Big Hollywood has organized a great number of the videos, by age of the children involved, and they have even transcribed the videos so you can follow along with the message.

It really is that bad.

Thought #2

The U.S. Senate voted 98-0 to extend unemployment benefits. This is a small band-aid for the larger problems that face our nation, but it’s good to see someone pulling out the first aid kit, finally.

After weeks of partisan debate, the Senate voted on Wednesday to lengthen unemployment benefits by up to 20 weeks and to extend the $8,000 homebuyer tax credit.

The closely watched legislation would extend jobless benefits in all states by 14 weeks. Those that live in states with unemployment greater than 8.5% would receive an additional six weeks. The proposal would be funded by extending a longstanding federal unemployment tax on employers through June 30, 2011.

Now if they could just get their heads on straight with everything else, we might just make it through everything going on.

Thought #3

The Anti-Counterfeiting Trade Agreement, which seems to be getting very little press, looks to be a very dangerous thing, for everyone.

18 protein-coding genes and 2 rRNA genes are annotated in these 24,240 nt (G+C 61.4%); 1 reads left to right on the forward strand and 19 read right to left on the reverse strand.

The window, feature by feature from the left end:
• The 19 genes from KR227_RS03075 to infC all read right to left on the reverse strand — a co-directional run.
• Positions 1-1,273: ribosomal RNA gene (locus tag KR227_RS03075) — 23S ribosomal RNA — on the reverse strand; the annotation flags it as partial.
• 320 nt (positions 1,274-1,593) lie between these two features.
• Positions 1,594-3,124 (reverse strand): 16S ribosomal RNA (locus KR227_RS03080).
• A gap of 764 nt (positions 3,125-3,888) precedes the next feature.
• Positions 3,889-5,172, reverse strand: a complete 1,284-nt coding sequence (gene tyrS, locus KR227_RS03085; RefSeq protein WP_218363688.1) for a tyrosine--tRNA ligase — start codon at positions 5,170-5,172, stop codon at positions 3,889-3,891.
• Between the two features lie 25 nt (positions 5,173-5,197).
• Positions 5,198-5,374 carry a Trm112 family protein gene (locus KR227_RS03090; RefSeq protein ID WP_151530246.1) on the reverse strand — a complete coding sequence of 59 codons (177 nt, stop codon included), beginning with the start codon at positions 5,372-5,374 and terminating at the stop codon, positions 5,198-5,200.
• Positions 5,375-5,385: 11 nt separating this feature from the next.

The Internet chapter raises two additional issues. On the international front, it provides firm confirmation that ACTA is not a counterfeiting treaty, but a copyright treaty. These provisions involve copyright policy as no reasonable definition of counterfeiting would include these kinds of provisions. On the domestic front, it raises serious questions about the Canadian negotiation mandate. Negotiations from Foreign Affairs are typically constrained by either domestic law, a bill before the House of Commons, or the negotiation mandate letter. Since these provisions dramatically exceed current Canadian law and are not found in any bill presently before the House, Canadians should be asking whether the negotiation mandate letter has envisioned such dramatic changes to domestic copyright law. When combined with the other chapters that include statutory damages, search and seizure powers for border guards, anti-camcording rules, and mandatory disclosure of personal information requirements, it is clear that there is no bigger IP issue today than the Anti-Counterfeiting Trade Agreement being negotiated behind closed doors this week in Korea.